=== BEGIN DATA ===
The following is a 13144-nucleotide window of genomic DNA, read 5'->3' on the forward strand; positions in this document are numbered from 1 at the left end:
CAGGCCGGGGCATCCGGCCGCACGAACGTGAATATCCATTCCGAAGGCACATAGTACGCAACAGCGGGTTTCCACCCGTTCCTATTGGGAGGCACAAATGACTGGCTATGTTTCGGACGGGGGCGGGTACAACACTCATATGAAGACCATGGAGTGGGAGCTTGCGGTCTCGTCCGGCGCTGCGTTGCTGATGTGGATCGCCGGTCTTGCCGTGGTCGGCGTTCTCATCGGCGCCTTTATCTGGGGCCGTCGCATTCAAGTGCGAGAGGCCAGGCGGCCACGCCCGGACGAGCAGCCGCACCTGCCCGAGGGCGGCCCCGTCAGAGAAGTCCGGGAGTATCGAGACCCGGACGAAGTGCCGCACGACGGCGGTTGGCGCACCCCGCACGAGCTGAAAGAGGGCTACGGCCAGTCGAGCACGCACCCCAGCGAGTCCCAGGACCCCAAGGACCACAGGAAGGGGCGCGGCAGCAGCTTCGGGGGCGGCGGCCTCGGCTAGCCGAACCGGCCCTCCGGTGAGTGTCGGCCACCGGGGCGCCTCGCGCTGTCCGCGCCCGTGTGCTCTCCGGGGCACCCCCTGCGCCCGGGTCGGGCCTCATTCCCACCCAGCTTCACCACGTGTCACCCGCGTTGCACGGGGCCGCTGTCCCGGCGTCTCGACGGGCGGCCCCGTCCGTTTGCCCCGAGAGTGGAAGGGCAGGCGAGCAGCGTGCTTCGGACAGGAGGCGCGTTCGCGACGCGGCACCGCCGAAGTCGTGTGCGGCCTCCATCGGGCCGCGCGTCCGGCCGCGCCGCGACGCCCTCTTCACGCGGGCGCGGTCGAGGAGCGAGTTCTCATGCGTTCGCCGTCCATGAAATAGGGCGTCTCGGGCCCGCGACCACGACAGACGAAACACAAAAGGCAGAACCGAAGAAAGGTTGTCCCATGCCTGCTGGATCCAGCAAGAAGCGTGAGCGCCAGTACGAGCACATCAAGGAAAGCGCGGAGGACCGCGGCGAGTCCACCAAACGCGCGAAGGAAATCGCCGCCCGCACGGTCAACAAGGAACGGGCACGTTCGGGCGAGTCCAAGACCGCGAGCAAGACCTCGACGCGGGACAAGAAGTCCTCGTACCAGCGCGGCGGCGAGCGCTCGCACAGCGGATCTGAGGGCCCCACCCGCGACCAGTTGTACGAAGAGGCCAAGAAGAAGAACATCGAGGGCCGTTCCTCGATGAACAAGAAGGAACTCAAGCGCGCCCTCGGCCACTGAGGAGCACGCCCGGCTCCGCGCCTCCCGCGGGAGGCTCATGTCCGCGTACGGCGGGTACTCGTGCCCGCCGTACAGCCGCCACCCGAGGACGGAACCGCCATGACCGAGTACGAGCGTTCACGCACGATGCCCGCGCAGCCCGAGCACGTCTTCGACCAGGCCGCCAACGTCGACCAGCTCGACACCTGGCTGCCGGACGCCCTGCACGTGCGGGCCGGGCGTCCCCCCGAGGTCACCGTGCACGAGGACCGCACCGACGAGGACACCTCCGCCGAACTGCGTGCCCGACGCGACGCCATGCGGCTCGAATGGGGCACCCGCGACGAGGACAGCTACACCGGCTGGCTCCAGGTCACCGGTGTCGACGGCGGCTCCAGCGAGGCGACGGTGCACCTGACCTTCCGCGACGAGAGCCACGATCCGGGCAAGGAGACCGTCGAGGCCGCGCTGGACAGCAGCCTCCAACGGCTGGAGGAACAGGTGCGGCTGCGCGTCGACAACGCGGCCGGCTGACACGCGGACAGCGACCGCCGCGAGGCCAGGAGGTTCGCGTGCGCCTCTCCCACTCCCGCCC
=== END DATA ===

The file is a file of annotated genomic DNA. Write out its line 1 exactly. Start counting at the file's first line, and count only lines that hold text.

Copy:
The following is a 13144-nucleotide window of genomic DNA, read 5'->3' on the forward strand; positions in this document are numbered from 1 at the left end: